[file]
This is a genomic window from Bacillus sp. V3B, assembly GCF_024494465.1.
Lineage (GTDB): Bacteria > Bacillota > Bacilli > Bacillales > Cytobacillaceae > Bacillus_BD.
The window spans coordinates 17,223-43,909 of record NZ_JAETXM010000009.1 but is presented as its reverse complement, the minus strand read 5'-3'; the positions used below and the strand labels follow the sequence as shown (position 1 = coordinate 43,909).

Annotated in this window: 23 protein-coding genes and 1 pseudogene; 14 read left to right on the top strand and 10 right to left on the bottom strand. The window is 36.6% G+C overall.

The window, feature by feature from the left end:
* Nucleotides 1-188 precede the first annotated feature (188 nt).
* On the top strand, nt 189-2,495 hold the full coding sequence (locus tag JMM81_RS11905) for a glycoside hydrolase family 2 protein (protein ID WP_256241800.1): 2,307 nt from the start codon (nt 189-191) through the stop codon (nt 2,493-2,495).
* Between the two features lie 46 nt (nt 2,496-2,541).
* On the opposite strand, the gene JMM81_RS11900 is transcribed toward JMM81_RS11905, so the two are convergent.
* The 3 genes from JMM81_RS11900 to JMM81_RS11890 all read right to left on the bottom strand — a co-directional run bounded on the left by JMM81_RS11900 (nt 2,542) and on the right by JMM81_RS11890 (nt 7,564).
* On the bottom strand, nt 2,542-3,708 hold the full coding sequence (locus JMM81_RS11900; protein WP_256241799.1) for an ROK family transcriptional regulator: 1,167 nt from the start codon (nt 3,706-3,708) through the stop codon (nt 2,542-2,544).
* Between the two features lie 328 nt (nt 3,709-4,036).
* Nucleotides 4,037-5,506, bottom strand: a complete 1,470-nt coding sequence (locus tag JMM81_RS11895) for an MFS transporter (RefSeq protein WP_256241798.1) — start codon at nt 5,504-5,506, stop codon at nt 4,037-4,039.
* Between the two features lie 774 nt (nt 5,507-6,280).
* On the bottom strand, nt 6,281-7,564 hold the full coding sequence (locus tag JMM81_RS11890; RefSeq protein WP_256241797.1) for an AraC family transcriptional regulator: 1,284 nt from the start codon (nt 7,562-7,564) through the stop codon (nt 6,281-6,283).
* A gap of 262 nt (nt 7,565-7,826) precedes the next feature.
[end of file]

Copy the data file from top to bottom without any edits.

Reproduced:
This is a genomic window from Bacillus sp. V3B, assembly GCF_024494465.1.
Lineage (GTDB): Bacteria > Bacillota > Bacilli > Bacillales > Cytobacillaceae > Bacillus_BD.
The window spans coordinates 17,223-43,909 of record NZ_JAETXM010000009.1 but is presented as its reverse complement, the minus strand read 5'-3'; the positions used below and the strand labels follow the sequence as shown (position 1 = coordinate 43,909).

Annotated in this window: 23 protein-coding genes and 1 pseudogene; 14 read left to right on the top strand and 10 right to left on the bottom strand. The window is 36.6% G+C overall.

The window, feature by feature from the left end:
* Nucleotides 1-188 precede the first annotated feature (188 nt).
* On the top strand, nt 189-2,495 hold the full coding sequence (locus tag JMM81_RS11905) for a glycoside hydrolase family 2 protein (protein ID WP_256241800.1): 2,307 nt from the start codon (nt 189-191) through the stop codon (nt 2,493-2,495).
* Between the two features lie 46 nt (nt 2,496-2,541).
* On the opposite strand, the gene JMM81_RS11900 is transcribed toward JMM81_RS11905, so the two are convergent.
* The 3 genes from JMM81_RS11900 to JMM81_RS11890 all read right to left on the bottom strand — a co-directional run bounded on the left by JMM81_RS11900 (nt 2,542) and on the right by JMM81_RS11890 (nt 7,564).
* On the bottom strand, nt 2,542-3,708 hold the full coding sequence (locus JMM81_RS11900; protein WP_256241799.1) for an ROK family transcriptional regulator: 1,167 nt from the start codon (nt 3,706-3,708) through the stop codon (nt 2,542-2,544).
* Between the two features lie 328 nt (nt 3,709-4,036).
* Nucleotides 4,037-5,506, bottom strand: a complete 1,470-nt coding sequence (locus tag JMM81_RS11895) for an MFS transporter (RefSeq protein WP_256241798.1) — start codon at nt 5,504-5,506, stop codon at nt 4,037-4,039.
* Between the two features lie 774 nt (nt 5,507-6,280).
* On the bottom strand, nt 6,281-7,564 hold the full coding sequence (locus tag JMM81_RS11890; RefSeq protein WP_256241797.1) for an AraC family transcriptional regulator: 1,284 nt from the start codon (nt 7,562-7,564) through the stop codon (nt 6,281-6,283).
* A gap of 262 nt (nt 7,565-7,826) precedes the next feature.